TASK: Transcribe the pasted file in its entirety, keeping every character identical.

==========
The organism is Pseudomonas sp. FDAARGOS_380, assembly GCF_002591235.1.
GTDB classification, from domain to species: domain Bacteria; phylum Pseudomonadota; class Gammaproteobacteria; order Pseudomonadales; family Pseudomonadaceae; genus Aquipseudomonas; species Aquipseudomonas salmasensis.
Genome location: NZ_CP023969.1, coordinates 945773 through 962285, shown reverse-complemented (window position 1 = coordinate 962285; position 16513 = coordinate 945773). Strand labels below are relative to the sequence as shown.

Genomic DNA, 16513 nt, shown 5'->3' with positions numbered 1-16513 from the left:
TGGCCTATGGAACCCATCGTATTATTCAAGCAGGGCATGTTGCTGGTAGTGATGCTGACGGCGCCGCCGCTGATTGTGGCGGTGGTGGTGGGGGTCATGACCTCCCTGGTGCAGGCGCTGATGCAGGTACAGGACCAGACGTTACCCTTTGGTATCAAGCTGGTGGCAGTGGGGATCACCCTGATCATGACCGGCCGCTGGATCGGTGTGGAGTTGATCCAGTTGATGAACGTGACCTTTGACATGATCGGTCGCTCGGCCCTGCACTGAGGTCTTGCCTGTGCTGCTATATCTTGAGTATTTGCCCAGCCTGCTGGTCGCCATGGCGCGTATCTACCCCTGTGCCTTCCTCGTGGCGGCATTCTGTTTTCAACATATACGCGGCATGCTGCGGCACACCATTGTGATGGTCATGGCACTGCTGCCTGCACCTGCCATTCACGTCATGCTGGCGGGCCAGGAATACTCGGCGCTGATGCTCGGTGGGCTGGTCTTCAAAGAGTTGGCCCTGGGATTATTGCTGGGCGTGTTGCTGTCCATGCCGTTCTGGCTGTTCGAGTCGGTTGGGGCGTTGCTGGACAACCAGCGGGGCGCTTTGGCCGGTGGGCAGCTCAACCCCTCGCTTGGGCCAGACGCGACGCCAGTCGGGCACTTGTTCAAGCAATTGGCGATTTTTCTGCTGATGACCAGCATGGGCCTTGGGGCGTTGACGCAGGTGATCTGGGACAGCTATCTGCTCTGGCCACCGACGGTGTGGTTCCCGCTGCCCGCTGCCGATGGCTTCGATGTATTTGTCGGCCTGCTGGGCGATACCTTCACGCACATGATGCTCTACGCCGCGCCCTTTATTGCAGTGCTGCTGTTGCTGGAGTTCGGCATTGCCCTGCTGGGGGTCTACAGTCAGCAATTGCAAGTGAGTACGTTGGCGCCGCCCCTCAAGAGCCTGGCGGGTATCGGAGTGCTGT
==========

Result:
The organism is Pseudomonas sp. FDAARGOS_380, assembly GCF_002591235.1.
GTDB classification, from domain to species: domain Bacteria; phylum Pseudomonadota; class Gammaproteobacteria; order Pseudomonadales; family Pseudomonadaceae; genus Aquipseudomonas; species Aquipseudomonas salmasensis.
Genome location: NZ_CP023969.1, coordinates 945773 through 962285, shown reverse-complemented (window position 1 = coordinate 962285; position 16513 = coordinate 945773). Strand labels below are relative to the sequence as shown.

Genomic DNA, 16513 nt, shown 5'->3' with positions numbered 1-16513 from the left:
TGGCCTATGGAACCCATCGTATTATTCAAGCAGGGCATGTTGCTGGTAGTGATGCTGACGGCGCCGCCGCTGATTGTGGCGGTGGTGGTGGGGGTCATGACCTCCCTGGTGCAGGCGCTGATGCAGGTACAGGACCAGACGTTACCCTTTGGTATCAAGCTGGTGGCAGTGGGGATCACCCTGATCATGACCGGCCGCTGGATCGGTGTGGAGTTGATCCAGTTGATGAACGTGACCTTTGACATGATCGGTCGCTCGGCCCTGCACTGAGGTCTTGCCTGTGCTGCTATATCTTGAGTATTTGCCCAGCCTGCTGGTCGCCATGGCGCGTATCTACCCCTGTGCCTTCCTCGTGGCGGCATTCTGTTTTCAACATATACGCGGCATGCTGCGGCACACCATTGTGATGGTCATGGCACTGCTGCCTGCACCTGCCATTCACGTCATGCTGGCGGGCCAGGAATACTCGGCGCTGATGCTCGGTGGGCTGGTCTTCAAAGAGTTGGCCCTGGGATTATTGCTGGGCGTGTTGCTGTCCATGCCGTTCTGGCTGTTCGAGTCGGTTGGGGCGTTGCTGGACAACCAGCGGGGCGCTTTGGCCGGTGGGCAGCTCAACCCCTCGCTTGGGCCAGACGCGACGCCAGTCGGGCACTTGTTCAAGCAATTGGCGATTTTTCTGCTGATGACCAGCATGGGCCTTGGGGCGTTGACGCAGGTGATCTGGGACAGCTATCTGCTCTGGCCACCGACGGTGTGGTTCCCGCTGCCCGCTGCCGATGGCTTCGATGTATTTGTCGGCCTGCTGGGCGATACCTTCACGCACATGATGCTCTACGCCGCGCCCTTTATTGCAGTGCTGCTGTTGCTGGAGTTCGGCATTGCCCTGCTGGGGGTCTACAGTCAGCAATTGCAAGTGAGTACGTTGGCGCCGCCCCTCAAGAGCCTGGCGGGTATCGGAGTGCTGT